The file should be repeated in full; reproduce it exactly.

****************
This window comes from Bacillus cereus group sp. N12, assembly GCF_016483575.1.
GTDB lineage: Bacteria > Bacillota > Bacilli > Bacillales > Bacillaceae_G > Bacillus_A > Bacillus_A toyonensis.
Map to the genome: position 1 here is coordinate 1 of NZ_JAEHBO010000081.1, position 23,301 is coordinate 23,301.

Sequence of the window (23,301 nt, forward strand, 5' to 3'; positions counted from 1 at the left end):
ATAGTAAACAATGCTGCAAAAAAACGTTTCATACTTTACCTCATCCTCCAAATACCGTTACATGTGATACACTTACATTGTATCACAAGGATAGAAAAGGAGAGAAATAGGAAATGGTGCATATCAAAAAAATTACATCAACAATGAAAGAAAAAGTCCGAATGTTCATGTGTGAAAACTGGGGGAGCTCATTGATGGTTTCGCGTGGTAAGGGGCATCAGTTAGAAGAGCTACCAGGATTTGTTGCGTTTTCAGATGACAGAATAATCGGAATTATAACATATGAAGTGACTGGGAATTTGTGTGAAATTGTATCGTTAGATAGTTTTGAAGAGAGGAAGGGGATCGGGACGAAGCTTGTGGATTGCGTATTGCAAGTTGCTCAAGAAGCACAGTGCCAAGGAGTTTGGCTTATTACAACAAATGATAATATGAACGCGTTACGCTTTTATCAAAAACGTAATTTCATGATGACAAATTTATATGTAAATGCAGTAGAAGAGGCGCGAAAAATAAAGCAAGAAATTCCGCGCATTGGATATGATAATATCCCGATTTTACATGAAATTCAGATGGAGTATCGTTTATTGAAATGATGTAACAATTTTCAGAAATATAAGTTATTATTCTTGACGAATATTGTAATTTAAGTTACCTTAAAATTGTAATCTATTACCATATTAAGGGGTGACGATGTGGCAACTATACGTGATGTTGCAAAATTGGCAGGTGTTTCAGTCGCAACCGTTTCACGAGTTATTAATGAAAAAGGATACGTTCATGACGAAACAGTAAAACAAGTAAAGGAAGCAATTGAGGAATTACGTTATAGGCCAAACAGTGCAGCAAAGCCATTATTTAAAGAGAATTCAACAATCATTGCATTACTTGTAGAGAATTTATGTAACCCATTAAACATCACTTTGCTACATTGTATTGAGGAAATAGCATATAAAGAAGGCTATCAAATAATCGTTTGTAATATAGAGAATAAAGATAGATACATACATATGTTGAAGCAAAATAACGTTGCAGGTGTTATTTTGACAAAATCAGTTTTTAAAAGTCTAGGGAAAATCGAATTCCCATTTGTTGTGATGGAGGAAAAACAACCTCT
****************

This window comes from Bacillus cereus group sp. N12, assembly GCF_016483575.1.
GTDB lineage: Bacteria > Bacillota > Bacilli > Bacillales > Bacillaceae_G > Bacillus_A > Bacillus_A toyonensis.
Map to the genome: position 1 here is coordinate 1 of NZ_JAEHBO010000081.1, position 23,301 is coordinate 23,301.

Sequence of the window (23,301 nt, forward strand, 5' to 3'; positions counted from 1 at the left end):
ATAGTAAACAATGCTGCAAAAAAACGTTTCATACTTTACCTCATCCTCCAAATACCGTTACATGTGATACACTTACATTGTATCACAAGGATAGAAAAGGAGAGAAATAGGAAATGGTGCATATCAAAAAAATTACATCAACAATGAAAGAAAAAGTCCGAATGTTCATGTGTGAAAACTGGGGGAGCTCATTGATGGTTTCGCGTGGTAAGGGGCATCAGTTAGAAGAGCTACCAGGATTTGTTGCGTTTTCAGATGACAGAATAATCGGAATTATAACATATGAAGTGACTGGGAATTTGTGTGAAATTGTATCGTTAGATAGTTTTGAAGAGAGGAAGGGGATCGGGACGAAGCTTGTGGATTGCGTATTGCAAGTTGCTCAAGAAGCACAGTGCCAAGGAGTTTGGCTTATTACAACAAATGATAATATGAACGCGTTACGCTTTTATCAAAAACGTAATTTCATGATGACAAATTTATATGTAAATGCAGTAGAAGAGGCGCGAAAAATAAAGCAAGAAATTCCGCGCATTGGATATGATAATATCCCGATTTTACATGAAATTCAGATGGAGTATCGTTTATTGAAATGATGTAACAATTTTCAGAAATATAAGTTATTATTCTTGACGAATATTGTAATTTAAGTTACCTTAAAATTGTAATCTATTACCATATTAAGGGGTGACGATGTGGCAACTATACGTGATGTTGCAAAATTGGCAGGTGTTTCAGTCGCAACCGTTTCACGAGTTATTAATGAAAAAGGATACGTTCATGACGAAACAGTAAAACAAGTAAAGGAAGCAATTGAGGAATTACGTTATAGGCCAAACAGTGCAGCAAAGCCATTATTTAAAGAGAATTCAACAATCATTGCATTACTTGTAGAGAATTTATGTAACCCATTAAACATCACTTTGCTACATTGTATTGAGGAAATAGCATATAAAGAAGGCTATCAAATAATCGTTTGTAATATAGAGAATAAAGATAGATACATACATATGTTGAAGCAAAATAACGTTGCAGGTGTTATTTTGACAAAATCAGTTTTTAAAAGTCTAGGGAAAATCGAATTCCCATTTGTTGTGATGGAGGAAAAACAACCTCT